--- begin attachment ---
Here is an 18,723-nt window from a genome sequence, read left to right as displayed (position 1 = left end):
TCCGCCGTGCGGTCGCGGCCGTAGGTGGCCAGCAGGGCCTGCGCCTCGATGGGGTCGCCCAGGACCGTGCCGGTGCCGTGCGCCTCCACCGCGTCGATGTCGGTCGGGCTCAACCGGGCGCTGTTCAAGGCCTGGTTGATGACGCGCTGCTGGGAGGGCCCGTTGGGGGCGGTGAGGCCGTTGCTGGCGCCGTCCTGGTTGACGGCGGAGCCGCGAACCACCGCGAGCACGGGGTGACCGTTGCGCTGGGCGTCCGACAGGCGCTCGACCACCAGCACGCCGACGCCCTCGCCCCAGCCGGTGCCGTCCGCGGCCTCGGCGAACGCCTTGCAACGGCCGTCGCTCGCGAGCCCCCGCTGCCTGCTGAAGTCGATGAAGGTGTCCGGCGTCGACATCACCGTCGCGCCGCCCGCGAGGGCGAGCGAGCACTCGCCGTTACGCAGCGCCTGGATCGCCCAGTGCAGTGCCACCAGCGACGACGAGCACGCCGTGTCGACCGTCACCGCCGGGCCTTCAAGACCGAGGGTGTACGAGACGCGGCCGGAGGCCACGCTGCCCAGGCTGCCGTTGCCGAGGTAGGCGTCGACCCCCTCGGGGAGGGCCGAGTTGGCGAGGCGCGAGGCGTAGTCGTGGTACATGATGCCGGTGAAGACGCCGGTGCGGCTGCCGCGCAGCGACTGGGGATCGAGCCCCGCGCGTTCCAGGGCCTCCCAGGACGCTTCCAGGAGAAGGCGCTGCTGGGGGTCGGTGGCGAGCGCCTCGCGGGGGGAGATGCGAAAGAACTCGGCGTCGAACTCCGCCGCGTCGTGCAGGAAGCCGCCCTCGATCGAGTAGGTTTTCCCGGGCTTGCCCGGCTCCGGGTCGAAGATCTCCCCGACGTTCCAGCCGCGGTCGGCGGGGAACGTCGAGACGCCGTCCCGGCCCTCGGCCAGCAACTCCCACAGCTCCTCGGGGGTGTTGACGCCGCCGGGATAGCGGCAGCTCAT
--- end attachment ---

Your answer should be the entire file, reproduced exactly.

Here is an 18,723-nt window from a genome sequence, read left to right as displayed (position 1 = left end):
TCCGCCGTGCGGTCGCGGCCGTAGGTGGCCAGCAGGGCCTGCGCCTCGATGGGGTCGCCCAGGACCGTGCCGGTGCCGTGCGCCTCCACCGCGTCGATGTCGGTCGGGCTCAACCGGGCGCTGTTCAAGGCCTGGTTGATGACGCGCTGCTGGGAGGGCCCGTTGGGGGCGGTGAGGCCGTTGCTGGCGCCGTCCTGGTTGACGGCGGAGCCGCGAACCACCGCGAGCACGGGGTGACCGTTGCGCTGGGCGTCCGACAGGCGCTCGACCACCAGCACGCCGACGCCCTCGCCCCAGCCGGTGCCGTCCGCGGCCTCGGCGAACGCCTTGCAACGGCCGTCGCTCGCGAGCCCCCGCTGCCTGCTGAAGTCGATGAAGGTGTCCGGCGTCGACATCACCGTCGCGCCGCCCGCGAGGGCGAGCGAGCACTCGCCGTTACGCAGCGCCTGGATCGCCCAGTGCAGTGCCACCAGCGACGACGAGCACGCCGTGTCGACCGTCACCGCCGGGCCTTCAAGACCGAGGGTGTACGAGACGCGGCCGGAGGCCACGCTGCCCAGGCTGCCGTTGCCGAGGTAGGCGTCGACCCCCTCGGGGAGGGCCGAGTTGGCGAGGCGCGAGGCGTAGTCGTGGTACATGATGCCGGTGAAGACGCCGGTGCGGCTGCCGCGCAGCGACTGGGGATCGAGCCCCGCGCGTTCCAGGGCCTCCCAGGACGCTTCCAGGAGAAGGCGCTGCTGGGGGTCGGTGGCGAGCGCCTCGCGGGGGGAGATGCGAAAGAACTCGGCGTCGAACTCCGCCGCGTCGTGCAGGAAGCCGCCCTCGATCGAGTAGGTTTTCCCGGGCTTGCCCGGCTCCGGGTCGAAGATCTCCCCGACGTTCCAGCCGCGGTCGGCGGGGAACGTCGAGACGCCGTCCCGGCCCTCGGCCAGCAACTCCCACAGCTCCTCGGGGGTGTTGACGCCGCCGGGATAGCGGCAGCTCAT